Stepping through the front door of your parents home at Christmas – however old you are – renders you a teenager once more it seems, as Twitter users have been testifying over the last 48 hours.
Adults – many in middle age – returning home to their family homes have been sharing how they’ve been told off for everything from not loading the dishwasher correctly, to swearing too much and even ‘encouraging the cat’.
Stories of Christmas reprimands poured forth after one Twitter user, @j_o_n_a_than, shared what he’d been told off for since staying with his parents this yuletide.
The list included ‘flushing the toilet too hard’, turning taps off too quickly and eating the ‘Christmas Day cheese’.
The latter sparked a video clip response that showed 21-year-old Luke Martingell being told off by his mum on Christmas Eve for eating the Camembert that she had saved for December 25th.
Woe betide the child who eats the Christmas Camembert: 21-year-old Luke Martingell has seen this clip of his mum telling him off on Christmas Eve for eating the food being saved for Christmas Day win more than 40,000 views
Clearly livid, his mother lets rip at her son for eating Camembert meant for Christmas Day
Wearing her dressing gown, Luke’s mum opens the door to unleash her tirade at her cheese-eating son. She tells him: ‘It’s f****** food for Christmas Day.’
Apparently furious, Martingell’s mum, dressed in a grey dressing gown, is seen on camera saying: ‘What have you done with the Christmas cheese?’
Her son replies: ‘I had Camembert’ to which his mum, now even more livid, responds: ‘It’s f****** food for Christmas Day.’
The clip, which has had nearly 40,000 views since it was posted on Christmas Eve sparked a slew of similar responses from people who could relate.
@NicolaIngram30 wrote: ‘I’ve been told off for leaving a mug on the floor for 5 minutes, talking to the TV, swearing, leaving doors open.’
@mrsromaine added: ‘Having to immediately open the window and squeegee the shower after you finish really takes the joy out of a nice hot shower. So I don’t stay long enough to need one.’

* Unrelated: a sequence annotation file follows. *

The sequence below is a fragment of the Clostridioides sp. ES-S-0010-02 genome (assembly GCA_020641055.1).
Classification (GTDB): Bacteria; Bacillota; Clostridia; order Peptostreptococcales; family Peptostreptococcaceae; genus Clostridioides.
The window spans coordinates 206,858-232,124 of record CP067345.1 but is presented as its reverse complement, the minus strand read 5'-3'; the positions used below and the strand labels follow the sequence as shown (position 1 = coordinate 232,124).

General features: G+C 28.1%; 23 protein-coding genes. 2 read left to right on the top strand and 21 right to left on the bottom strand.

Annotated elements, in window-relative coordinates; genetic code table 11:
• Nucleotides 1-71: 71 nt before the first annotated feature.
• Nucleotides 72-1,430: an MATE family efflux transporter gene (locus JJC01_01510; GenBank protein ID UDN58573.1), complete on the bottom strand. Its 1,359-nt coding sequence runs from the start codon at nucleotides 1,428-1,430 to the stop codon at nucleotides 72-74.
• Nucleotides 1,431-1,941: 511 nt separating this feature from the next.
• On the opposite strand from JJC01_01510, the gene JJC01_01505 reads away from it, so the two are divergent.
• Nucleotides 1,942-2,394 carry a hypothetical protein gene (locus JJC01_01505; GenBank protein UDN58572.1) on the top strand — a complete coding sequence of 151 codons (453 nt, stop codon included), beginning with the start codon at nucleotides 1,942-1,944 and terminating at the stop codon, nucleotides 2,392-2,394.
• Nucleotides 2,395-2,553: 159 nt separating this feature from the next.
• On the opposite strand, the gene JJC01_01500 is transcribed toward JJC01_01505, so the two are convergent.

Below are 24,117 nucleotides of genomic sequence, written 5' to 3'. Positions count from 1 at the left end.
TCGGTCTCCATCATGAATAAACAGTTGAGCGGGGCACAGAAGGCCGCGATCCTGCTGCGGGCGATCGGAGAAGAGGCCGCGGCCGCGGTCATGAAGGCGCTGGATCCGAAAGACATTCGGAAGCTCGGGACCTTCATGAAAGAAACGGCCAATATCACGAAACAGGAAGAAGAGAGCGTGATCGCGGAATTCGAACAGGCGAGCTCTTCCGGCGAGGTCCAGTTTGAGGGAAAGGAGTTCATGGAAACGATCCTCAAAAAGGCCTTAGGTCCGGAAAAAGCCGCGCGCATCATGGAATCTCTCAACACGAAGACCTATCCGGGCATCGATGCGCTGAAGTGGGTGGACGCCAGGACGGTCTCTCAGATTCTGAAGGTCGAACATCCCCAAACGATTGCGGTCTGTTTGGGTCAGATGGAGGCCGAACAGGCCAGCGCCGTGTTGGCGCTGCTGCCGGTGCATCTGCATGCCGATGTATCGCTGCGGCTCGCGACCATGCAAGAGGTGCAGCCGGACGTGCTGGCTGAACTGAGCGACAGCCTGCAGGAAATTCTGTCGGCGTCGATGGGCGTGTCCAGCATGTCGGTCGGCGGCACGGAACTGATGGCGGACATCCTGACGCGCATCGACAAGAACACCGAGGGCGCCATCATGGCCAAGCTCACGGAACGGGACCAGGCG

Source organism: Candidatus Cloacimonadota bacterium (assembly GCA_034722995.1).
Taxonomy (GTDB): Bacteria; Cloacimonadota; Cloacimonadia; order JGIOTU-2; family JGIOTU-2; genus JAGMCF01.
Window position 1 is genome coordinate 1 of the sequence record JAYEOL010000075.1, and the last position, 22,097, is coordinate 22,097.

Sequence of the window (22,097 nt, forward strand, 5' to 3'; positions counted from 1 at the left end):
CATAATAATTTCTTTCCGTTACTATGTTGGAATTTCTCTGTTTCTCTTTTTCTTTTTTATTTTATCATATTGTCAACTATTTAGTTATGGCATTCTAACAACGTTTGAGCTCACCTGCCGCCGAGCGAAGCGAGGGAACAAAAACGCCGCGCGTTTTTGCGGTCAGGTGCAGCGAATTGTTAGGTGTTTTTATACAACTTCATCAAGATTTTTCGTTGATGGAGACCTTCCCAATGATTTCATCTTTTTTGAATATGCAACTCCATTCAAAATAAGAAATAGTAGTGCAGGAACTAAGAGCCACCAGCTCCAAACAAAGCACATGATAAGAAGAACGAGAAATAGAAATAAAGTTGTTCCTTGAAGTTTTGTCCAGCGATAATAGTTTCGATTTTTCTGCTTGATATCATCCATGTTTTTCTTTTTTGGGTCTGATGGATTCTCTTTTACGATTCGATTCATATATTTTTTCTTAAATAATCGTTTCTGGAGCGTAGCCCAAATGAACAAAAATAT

@241284mjr added: ‘Mate I feel your pain, her is my list: 1) leave the window open at night to let some fresh air in (minus 5 last night) 2) we are not opening that till your sister gets here. 3) don’t turn the taps too tight. 4) 7am is a lie in or you getting up. 5) don’t turn the lights on.’
Luke’s video has seen dozens of people sharing their own Christmas tellings off – including ‘turning taps off too quickly’ and not boiling the kettle correctly
@MKcol wrote: ‘I have been there, every single time I visit mum.’
@ReallyNineLives penned: ‘How do you flush a toilet too hard? Or turn taps off too fast? I swear parents just make s*** up to complain about sometimes. I’d definitely encourage the cat more though.’
@JulianJohnPhot1 shared: ‘In my parents house, there are things you can eat, things you can’t eat and things that can only be eaten at certain times, unfortunately they are not labeled so quite often we get told off for eating things and for not eating things, it’s like Russian roulette with snacks.’
@PeteBrooksy added: ‘For pity’s sake don’t leave crockery, glasses, or cutlery anywhere near the dishwasher without actually putting them in. Despite the fact, that if you do put them in, you’ll put them in the wrong tray/wrong way up/couldn’t you see everything else was clean in there?’
Running the kettle gauntlet…one grown-up child, @MKCol on Twitter, shared the way his mum likes the kettle to be boiled
@GCCampbell5 wrote: ‘For me:
– leaving the bag of potatoes for Christmas Day out in the light (they might go green)
– Dropping a piece of broccoli on the floor
– Not washing the eggshells before binning them else they’ll attract vermin
– Putting flour in a bowl and not a pot.’
@Fallenangel1278 felt the same, saying: ‘This has let me know I’m not on my own. Currently awaiting the arrival of my mother and trying to work out what this years criticisms will be! I am 56 with grown up kids and two grandkids, feel like I’m waiting for a visit from the queen! It’s going going to be a long week!’
One mum joined in the thread, saying: You’ve not been to my house. Thermostat set to 16 unless the grandchildren turn blue, then I allow 17. What do you think blankets were invented for?’